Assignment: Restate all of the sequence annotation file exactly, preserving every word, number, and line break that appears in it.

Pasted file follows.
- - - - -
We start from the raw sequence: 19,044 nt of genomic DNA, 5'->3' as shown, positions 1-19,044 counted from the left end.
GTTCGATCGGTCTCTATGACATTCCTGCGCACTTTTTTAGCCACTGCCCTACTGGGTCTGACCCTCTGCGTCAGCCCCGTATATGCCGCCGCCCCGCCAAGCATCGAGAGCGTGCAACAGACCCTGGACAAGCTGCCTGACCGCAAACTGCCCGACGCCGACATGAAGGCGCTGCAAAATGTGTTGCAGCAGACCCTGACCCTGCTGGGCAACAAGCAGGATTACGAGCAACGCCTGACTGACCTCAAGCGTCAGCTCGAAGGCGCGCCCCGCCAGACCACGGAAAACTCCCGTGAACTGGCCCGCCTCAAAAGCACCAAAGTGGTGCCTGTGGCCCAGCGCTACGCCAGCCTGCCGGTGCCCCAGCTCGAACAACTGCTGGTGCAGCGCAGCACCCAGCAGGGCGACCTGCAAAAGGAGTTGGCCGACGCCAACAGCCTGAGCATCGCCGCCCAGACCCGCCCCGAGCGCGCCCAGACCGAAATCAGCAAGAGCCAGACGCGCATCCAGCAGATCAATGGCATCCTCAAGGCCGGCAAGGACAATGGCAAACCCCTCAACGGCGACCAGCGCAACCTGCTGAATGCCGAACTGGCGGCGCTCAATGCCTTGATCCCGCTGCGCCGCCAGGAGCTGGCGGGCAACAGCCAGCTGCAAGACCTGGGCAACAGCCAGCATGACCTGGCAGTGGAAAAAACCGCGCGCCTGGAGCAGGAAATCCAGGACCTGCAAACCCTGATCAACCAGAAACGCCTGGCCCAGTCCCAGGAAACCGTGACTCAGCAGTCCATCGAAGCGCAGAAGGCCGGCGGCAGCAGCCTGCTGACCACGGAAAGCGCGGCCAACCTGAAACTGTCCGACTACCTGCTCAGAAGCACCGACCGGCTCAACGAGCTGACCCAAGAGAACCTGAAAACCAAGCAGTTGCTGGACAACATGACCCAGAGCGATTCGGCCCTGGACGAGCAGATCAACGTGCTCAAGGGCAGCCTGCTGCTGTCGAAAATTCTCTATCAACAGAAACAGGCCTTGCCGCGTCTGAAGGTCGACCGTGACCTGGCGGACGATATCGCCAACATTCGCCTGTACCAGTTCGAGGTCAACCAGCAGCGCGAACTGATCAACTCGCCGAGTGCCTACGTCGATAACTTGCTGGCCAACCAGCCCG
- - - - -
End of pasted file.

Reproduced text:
We start from the raw sequence: 19,044 nt of genomic DNA, 5'->3' as shown, positions 1-19,044 counted from the left end.
GTTCGATCGGTCTCTATGACATTCCTGCGCACTTTTTTAGCCACTGCCCTACTGGGTCTGACCCTCTGCGTCAGCCCCGTATATGCCGCCGCCCCGCCAAGCATCGAGAGCGTGCAACAGACCCTGGACAAGCTGCCTGACCGCAAACTGCCCGACGCCGACATGAAGGCGCTGCAAAATGTGTTGCAGCAGACCCTGACCCTGCTGGGCAACAAGCAGGATTACGAGCAACGCCTGACTGACCTCAAGCGTCAGCTCGAAGGCGCGCCCCGCCAGACCACGGAAAACTCCCGTGAACTGGCCCGCCTCAAAAGCACCAAAGTGGTGCCTGTGGCCCAGCGCTACGCCAGCCTGCCGGTGCCCCAGCTCGAACAACTGCTGGTGCAGCGCAGCACCCAGCAGGGCGACCTGCAAAAGGAGTTGGCCGACGCCAACAGCCTGAGCATCGCCGCCCAGACCCGCCCCGAGCGCGCCCAGACCGAAATCAGCAAGAGCCAGACGCGCATCCAGCAGATCAATGGCATCCTCAAGGCCGGCAAGGACAATGGCAAACCCCTCAACGGCGACCAGCGCAACCTGCTGAATGCCGAACTGGCGGCGCTCAATGCCTTGATCCCGCTGCGCCGCCAGGAGCTGGCGGGCAACAGCCAGCTGCAAGACCTGGGCAACAGCCAGCATGACCTGGCAGTGGAAAAAACCGCGCGCCTGGAGCAGGAAATCCAGGACCTGCAAACCCTGATCAACCAGAAACGCCTGGCCCAGTCCCAGGAAACCGTGACTCAGCAGTCCATCGAAGCGCAGAAGGCCGGCGGCAGCAGCCTGCTGACCACGGAAAGCGCGGCCAACCTGAAACTGTCCGACTACCTGCTCAGAAGCACCGACCGGCTCAACGAGCTGACCCAAGAGAACCTGAAAACCAAGCAGTTGCTGGACAACATGACCCAGAGCGATTCGGCCCTGGACGAGCAGATCAACGTGCTCAAGGGCAGCCTGCTGCTGTCGAAAATTCTCTATCAACAGAAACAGGCCTTGCCGCGTCTGAAGGTCGACCGTGACCTGGCGGACGATATCGCCAACATTCGCCTGTACCAGTTCGAGGTCAACCAGCAGCGCGAACTGATCAACTCGCCGAGTGCCTACGTCGATAACTTGCTGGCCAACCAGCCCG